Most insurance agency owners start out as either an LLC or a sole proprietor. One of the most common questions we receive from insurance agency owners is when they should incorporate the business to file taxes as an S-Corporation.
If your insurance agency is just starting out or has relatively small profit figures, you may wonder whether a corporation is necessary.
When you incorporate your agency, you are establishing a business that is legally separate from its owner. Incorporation turns your sole proprietorship or LLC into a corporation that is formally recognized by your state of incorporation.
The Three Most Common Business Structures for Insurance Agencies
The default for any new business selling goods or services. As a sole proprietor you have personal liability, meaning that there is an inherent risk to your personal assets if you run into business debts or liabilities.
The good news is that as insurance agents, liability insurance is usually not hard to come by.
Limited Liability Company (LLC):
A limited liability company is a structured business entity that separates legal liability for your business so you are not personally liable if your agency runs into debt or lawsuits.
LLCs are the easiest entities to establish and maintain and, for most owner-operated businesses, are the go-to entity structure.
Similar to an LLC, a corporation’s structure protects business owners’ personal assets from any corporate liability.
Depending on your individual situation, a corporation may save you money on taxes, or it may cause you to pay more money in the form of opening costs, maintenance fees and, in some instances, more taxes.
C corporations are subject to corporate tax rates, which means that if you’re self-employed, you pay taxes twice (personally and as a business) on the same income source.
To avoid double taxation, most small businesses that incorporate do so as a subchapter corporation, or S corp. S corporations make up over 75% of all corporations in the U.S.
Differences Between a Sole Proprietorship and an S-Corp
There is a cost associated with being an S corp. Corporations have additional recordkeeping and annual reporting requirements that sole proprietorships and partnerships don't have.
Generally speaking, if your agency is profiting less than $50,000 a year, the added costs of being an S corp don’t outweigh the benefits of incorporating.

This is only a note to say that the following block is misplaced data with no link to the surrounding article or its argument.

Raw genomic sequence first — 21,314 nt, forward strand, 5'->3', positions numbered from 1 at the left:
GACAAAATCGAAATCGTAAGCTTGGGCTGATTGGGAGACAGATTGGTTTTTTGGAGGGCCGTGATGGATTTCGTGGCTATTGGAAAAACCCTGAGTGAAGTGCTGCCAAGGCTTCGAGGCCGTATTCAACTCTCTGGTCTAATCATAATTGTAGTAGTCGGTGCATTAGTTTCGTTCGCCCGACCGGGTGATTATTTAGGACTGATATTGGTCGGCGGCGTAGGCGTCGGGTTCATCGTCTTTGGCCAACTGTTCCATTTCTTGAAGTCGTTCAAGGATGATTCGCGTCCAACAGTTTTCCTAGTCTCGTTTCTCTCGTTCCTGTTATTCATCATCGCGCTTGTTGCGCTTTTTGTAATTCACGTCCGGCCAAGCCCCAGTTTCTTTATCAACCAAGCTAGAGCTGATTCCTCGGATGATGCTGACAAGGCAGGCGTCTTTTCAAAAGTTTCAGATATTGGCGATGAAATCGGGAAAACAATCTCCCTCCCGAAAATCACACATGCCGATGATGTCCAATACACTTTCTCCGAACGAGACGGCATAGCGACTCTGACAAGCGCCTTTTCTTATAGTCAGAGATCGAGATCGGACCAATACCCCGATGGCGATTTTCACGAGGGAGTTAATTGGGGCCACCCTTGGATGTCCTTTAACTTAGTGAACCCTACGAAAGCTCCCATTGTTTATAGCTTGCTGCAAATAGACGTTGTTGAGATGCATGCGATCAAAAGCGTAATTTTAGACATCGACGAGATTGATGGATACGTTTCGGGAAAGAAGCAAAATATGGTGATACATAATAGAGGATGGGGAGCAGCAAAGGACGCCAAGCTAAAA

Should You Incorporate Your Insurance Agency?
Most agents that we work with file taxes as either a Sole Proprietorship or an S Corp
We’ve created an example scenario to compare the implications of filing taxes as a Sole Proprietorship and an S corp.
Home State: Florida
Filing Status: Single
Tax Example: Sole Proprietor
Tax Example: S Corp
As an S Corp, you must add yourself to payroll and pay yourself a reasonable salary. We’ll use an example salary of $50,000 for this example.
In this example, filing taxes as an S-Corp instead of Sole Proprietor would save you $4,973.
Comparison of Benefits: S-Corp and Other Forms of Business
Benefits of an S Corp vs Sole Proprietorship
- Personal asset protection
- Unlimited existence
- Easier to transfer ownership of the business
Benefits of an S Corp vs LLC / Partnership
- LLC Members / Partners cannot be employees
- S-Corp profits are not subject to self-employment taxes
Benefits of an S Corp vs C Corporation
- Flow-through taxation avoids corporate income tax
Added Costs For An S Corp
There are great benefits to S corporations that can help save you money, but it may also be costlier overall. Similar to a large corporation, an S corp has both initial and ongoing accounting and legal costs. Depending on the state the corporation was formed in, some states also require S corps to pay ongoing maintenance fees such as Annual Reports and Franchise Tax.
Added costs for S Corps include:
- Employer payroll taxes
- Payroll service fees
- Bookkeeping and accounting fees
- Tax preparation
- Annual state registration fees
If you are considering switching to an S corp, make sure the savings outweigh the added costs.
Consider These Factors For Your Insurance Agency
Consider these legal components before switching your agency to an S corp.
- Your insurance license needs to change appropriately when you incorporate.
- Your agency needs to be contracted by it’s revenue source.
- Make sure the parent company is able to contract with your new entity.
Deciding the Right Business Structure for Your Agency
There are many benefits to incorporating your insurance agency, from receiving limited liability protection and lessened tax responsibilities when you elect a pass-through entity to building business credit and establishing credibility with clients.
Do the benefits of being an S corp outweigh the added costs for your insurance agency? With so many factors to consider, we recommend speaking with one of our Tax Experts for personal one-on-one support.
Club Capital provides monthly accounting, tax, and CFO services for insurance agency owners. With 100% of our clients in the insurance industry, we are built to help you grow your agency faster with industry-specific accounting, tax, and CFO services.